As shown in FIG. 5, the reaction time measurement test revealed that in Comparative example 1 in which a digital PCR reaction was performed using a reagent in an amount of 1 nl×multiple wells, 60 minutes were consumed as the reaction time, the temperature condition was nonisothermal, and the quantification properties were excellent. In Comparative example 2 in which a PCR reaction was performed using a reagent in an amount of 20 μl, 60 minutes were consumed as the reaction time, the temperature condition was nonisothermal, and the quantification properties were not excellent. In Comparative example 3 in which PCR+invader reaction were performed using a reagent in an amount of 20 μl, 60 minutes were consumed as the reaction time, the temperature condition was nonisothermal, and the quantification properties were not excellent.

In Comparative example 4 in which an invader reaction was performed using a reagent in an amount of 20 μl, 120 minutes were consumed as the reaction time, the temperature condition was isothermal, and the qualification properties were not excellent. In Comparative example 5 in which a digital ELISA reaction was performed using a reagent in an amount of 100 fl×multiple wells, 15 minutes were consumed as the reaction time, the temperature condition was isothermal, and the quantification properties were excellent.

In contrast, in the present example in which a digital invader reaction was performed using a reagent in an amount of 100 fl×multiple wells, only 10 minutes were consumed as the reaction time, the temperature condition was isothermal, and the quantification properties were excellent. Therefore, it has become evident that because a digital invader reaction was performed using a reagent in an amount of 100 fl×multiple wells in the present example, the above excellent results were obtained.

Second Example

Next, an example demonstrated for checking the operation and effect of the biomolecule analysis method according to the second embodiment of the present invention will be described. FIG. 10 is a fluorescence image showing wells in the present example. FIGS. 11A to 11M are fluorescence images showing the results of a fluorescence amount measurement test in the present example. FIG. 12 is a graph showing the results of a fluorescence intensity measurement test in the present example. In FIG. 12, the abscissa shows the concentration of Tween 20, and the ordinate shows the fluorescence intensity.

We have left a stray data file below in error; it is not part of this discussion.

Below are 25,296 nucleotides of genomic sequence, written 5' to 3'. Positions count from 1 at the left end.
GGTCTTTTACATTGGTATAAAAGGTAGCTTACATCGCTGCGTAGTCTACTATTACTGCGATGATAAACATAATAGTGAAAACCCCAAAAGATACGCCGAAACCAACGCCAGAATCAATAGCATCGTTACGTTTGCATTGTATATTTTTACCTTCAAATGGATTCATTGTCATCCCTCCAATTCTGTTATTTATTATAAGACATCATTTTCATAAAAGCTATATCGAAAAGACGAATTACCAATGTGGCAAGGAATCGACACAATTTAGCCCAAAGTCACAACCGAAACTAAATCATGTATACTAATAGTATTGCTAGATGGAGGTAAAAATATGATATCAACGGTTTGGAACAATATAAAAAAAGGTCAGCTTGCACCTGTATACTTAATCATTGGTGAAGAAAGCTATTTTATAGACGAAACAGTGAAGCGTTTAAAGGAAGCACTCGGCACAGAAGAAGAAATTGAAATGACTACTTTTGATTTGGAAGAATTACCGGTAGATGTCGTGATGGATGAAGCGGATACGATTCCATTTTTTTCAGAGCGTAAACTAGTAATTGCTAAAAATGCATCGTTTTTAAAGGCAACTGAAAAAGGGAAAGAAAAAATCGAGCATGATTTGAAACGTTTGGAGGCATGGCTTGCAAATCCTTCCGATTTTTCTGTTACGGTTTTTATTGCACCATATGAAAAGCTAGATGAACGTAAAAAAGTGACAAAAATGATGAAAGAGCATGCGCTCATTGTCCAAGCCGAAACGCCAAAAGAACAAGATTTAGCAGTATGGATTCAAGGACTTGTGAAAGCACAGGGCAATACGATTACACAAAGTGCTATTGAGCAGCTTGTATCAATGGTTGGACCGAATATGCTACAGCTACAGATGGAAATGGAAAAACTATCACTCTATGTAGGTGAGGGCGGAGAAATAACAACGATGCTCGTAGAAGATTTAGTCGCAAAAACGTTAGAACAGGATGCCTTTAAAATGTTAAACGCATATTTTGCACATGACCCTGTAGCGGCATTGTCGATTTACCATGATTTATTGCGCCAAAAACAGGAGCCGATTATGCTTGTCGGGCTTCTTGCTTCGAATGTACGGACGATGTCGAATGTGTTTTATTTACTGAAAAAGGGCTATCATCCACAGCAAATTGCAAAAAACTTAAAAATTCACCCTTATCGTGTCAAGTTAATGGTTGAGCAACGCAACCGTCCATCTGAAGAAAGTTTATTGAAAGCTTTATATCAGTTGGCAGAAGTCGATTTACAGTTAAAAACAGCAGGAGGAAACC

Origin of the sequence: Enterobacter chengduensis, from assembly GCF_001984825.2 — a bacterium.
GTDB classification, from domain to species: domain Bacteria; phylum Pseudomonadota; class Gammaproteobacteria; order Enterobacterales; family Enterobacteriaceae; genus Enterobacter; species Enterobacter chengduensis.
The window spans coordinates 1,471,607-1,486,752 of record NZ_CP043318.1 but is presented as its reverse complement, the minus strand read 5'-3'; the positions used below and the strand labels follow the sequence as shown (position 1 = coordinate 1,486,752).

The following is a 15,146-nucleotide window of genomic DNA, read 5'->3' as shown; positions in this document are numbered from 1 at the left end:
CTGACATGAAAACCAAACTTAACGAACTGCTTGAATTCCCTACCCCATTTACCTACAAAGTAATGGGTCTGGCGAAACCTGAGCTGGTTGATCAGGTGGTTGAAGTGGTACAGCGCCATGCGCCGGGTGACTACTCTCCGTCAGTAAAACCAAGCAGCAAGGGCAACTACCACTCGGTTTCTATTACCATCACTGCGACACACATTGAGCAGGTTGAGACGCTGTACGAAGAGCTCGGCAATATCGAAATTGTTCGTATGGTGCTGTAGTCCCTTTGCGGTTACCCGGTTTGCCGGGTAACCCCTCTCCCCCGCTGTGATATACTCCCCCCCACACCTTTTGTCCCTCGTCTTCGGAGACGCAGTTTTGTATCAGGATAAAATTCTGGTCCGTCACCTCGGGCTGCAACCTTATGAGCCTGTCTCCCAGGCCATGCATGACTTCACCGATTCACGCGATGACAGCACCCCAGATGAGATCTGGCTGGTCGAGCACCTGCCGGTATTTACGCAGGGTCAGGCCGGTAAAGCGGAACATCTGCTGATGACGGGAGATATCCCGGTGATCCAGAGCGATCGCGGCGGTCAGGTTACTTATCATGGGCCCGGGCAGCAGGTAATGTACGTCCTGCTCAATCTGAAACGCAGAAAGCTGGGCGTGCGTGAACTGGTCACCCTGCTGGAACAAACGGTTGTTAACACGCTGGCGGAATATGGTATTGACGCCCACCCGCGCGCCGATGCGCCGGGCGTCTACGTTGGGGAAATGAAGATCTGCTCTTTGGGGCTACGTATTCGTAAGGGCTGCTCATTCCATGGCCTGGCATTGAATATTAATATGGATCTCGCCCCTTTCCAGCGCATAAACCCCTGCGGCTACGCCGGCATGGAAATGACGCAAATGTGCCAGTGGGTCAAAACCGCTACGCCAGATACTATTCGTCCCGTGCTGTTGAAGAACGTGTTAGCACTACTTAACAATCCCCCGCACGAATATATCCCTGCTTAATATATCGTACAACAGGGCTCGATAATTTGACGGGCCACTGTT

<Preparation of Array Device for Nucleic Acid Quantification>

A glass substrate having a thickness of 0.5 mm was spin-coated with CYTOP (registered trademark) (manufactured by ASAHI GLASS CO., LTD.) and then baked for 1 hour at 180° C. The thickness of the formed CYTOP was 3 μm. After being spin-coated with CYTOP, the substrate was coated with a positive photoresist, and a pattern was formed thereon by using a photomask. Then, by using O2 plasma, CYTOP was dry-etched. In order to remove the residual photoresist on the surface, the surface was washed and rinsed with acetone and ethanol.

As shown in FIG. 10, each of the wells (microspaces) formed of CYTOP had a diameter of 5 μm and had a volume that makes it possible to detect a signal within several minutes by the invader reaction. In a single base portion, a well array consisting of 100 blocks was provided, and each of the blocks had 10,000 wells. Therefore, a total of 1,000,000 wells were formed. As shown in FIG. 6, a glass plate having a feeding port (inlet portion: not shown in the drawing) was bonded to the base portion by using a double-sided tape which had a thickness of 50 μm and was processed to have a flow channel shape.

<Feeding Mixed Liquid of Sample and Detection Reaction Reagent>

The ease of forming liquid droplets by the concentration of Tween 20 as a surfactant was checked.

First, through the feeding port, a wash buffer containing the surfactant was fed into the array device for nucleic acid quantification. Then, 22 μl of an invader reaction reagent (detection reaction reagent 21: 1 μM allele probe, 1 μM invader oligo, 1 μM FAM-labeled arm, 10 mM MOPS pH 7.5, 6.25 mM MgCl2, 50 U/μL cleavase, Tween 20) and DNA which was a substance as a target of analysis were fed into the array device for nucleic acid quantification.

Thereafter, through the feeding port, 80 μl of FC40 (oleaginous sealing solution 22) as a fluorine-based liquid was fed into the array device such that the reagent was distributed into and filled the respective wells. By heating the array device on a hot plate at 63° C., the invader reaction was performed.

Subsequently, by using a fluorescence microscope (manufactured by OLYMPUS CORPORATION), at points in time when 10 minutes and 20 minutes elapsed at 63° C., the fluorescence from each well was detected. The exposure time was set to be 100 msec for a bright field, 2,000 msec for NIBA, and 2,000 msec for mCherry.

FIGS. 11A to 11G show the results obtained by observing each well with a microscope after 10 minutes of heating. FIGS. 11H to 11M shows the results obtained by observing each well with a microscope after 20 minutes of heating.